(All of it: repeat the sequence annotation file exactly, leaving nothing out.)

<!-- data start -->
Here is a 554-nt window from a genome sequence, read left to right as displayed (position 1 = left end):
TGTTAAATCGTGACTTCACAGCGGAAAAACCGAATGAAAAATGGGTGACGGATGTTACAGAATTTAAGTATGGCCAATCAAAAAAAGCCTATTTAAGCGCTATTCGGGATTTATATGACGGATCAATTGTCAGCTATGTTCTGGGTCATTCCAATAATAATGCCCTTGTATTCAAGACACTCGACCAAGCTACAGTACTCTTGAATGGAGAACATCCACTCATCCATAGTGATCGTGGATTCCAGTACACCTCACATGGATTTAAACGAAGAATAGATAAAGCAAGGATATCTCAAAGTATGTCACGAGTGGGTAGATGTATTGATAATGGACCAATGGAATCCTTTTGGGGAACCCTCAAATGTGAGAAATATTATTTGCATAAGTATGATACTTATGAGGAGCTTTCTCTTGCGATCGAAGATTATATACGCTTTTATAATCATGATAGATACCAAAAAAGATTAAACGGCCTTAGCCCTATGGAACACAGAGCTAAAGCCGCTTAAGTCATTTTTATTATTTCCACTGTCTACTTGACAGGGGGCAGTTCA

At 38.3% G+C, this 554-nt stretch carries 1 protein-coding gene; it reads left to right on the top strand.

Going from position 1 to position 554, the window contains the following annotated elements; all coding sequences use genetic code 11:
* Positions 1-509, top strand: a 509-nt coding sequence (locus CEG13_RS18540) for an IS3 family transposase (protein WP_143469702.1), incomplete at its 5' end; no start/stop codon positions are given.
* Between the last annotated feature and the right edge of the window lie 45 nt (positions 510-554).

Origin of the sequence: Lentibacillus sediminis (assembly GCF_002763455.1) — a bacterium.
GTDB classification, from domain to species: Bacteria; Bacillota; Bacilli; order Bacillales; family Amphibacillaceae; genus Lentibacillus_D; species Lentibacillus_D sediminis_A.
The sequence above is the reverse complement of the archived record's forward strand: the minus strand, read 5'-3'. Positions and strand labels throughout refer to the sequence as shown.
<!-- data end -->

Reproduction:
Here is a 554-nt window from a genome sequence, read left to right as displayed (position 1 = left end):
TGTTAAATCGTGACTTCACAGCGGAAAAACCGAATGAAAAATGGGTGACGGATGTTACAGAATTTAAGTATGGCCAATCAAAAAAAGCCTATTTAAGCGCTATTCGGGATTTATATGACGGATCAATTGTCAGCTATGTTCTGGGTCATTCCAATAATAATGCCCTTGTATTCAAGACACTCGACCAAGCTACAGTACTCTTGAATGGAGAACATCCACTCATCCATAGTGATCGTGGATTCCAGTACACCTCACATGGATTTAAACGAAGAATAGATAAAGCAAGGATATCTCAAAGTATGTCACGAGTGGGTAGATGTATTGATAATGGACCAATGGAATCCTTTTGGGGAACCCTCAAATGTGAGAAATATTATTTGCATAAGTATGATACTTATGAGGAGCTTTCTCTTGCGATCGAAGATTATATACGCTTTTATAATCATGATAGATACCAAAAAAGATTAAACGGCCTTAGCCCTATGGAACACAGAGCTAAAGCCGCTTAAGTCATTTTTATTATTTCCACTGTCTACTTGACAGGGGGCAGTTCA

At 38.3% G+C, this 554-nt stretch carries 1 protein-coding gene; it reads left to right on the top strand.

Going from position 1 to position 554, the window contains the following annotated elements; all coding sequences use genetic code 11:
* Positions 1-509, top strand: a 509-nt coding sequence (locus CEG13_RS18540) for an IS3 family transposase (protein WP_143469702.1), incomplete at its 5' end; no start/stop codon positions are given.
* Between the last annotated feature and the right edge of the window lie 45 nt (positions 510-554).

Origin of the sequence: Lentibacillus sediminis (assembly GCF_002763455.1) — a bacterium.
GTDB classification, from domain to species: Bacteria; Bacillota; Bacilli; order Bacillales; family Amphibacillaceae; genus Lentibacillus_D; species Lentibacillus_D sediminis_A.
The sequence above is the reverse complement of the archived record's forward strand: the minus strand, read 5'-3'. Positions and strand labels throughout refer to the sequence as shown.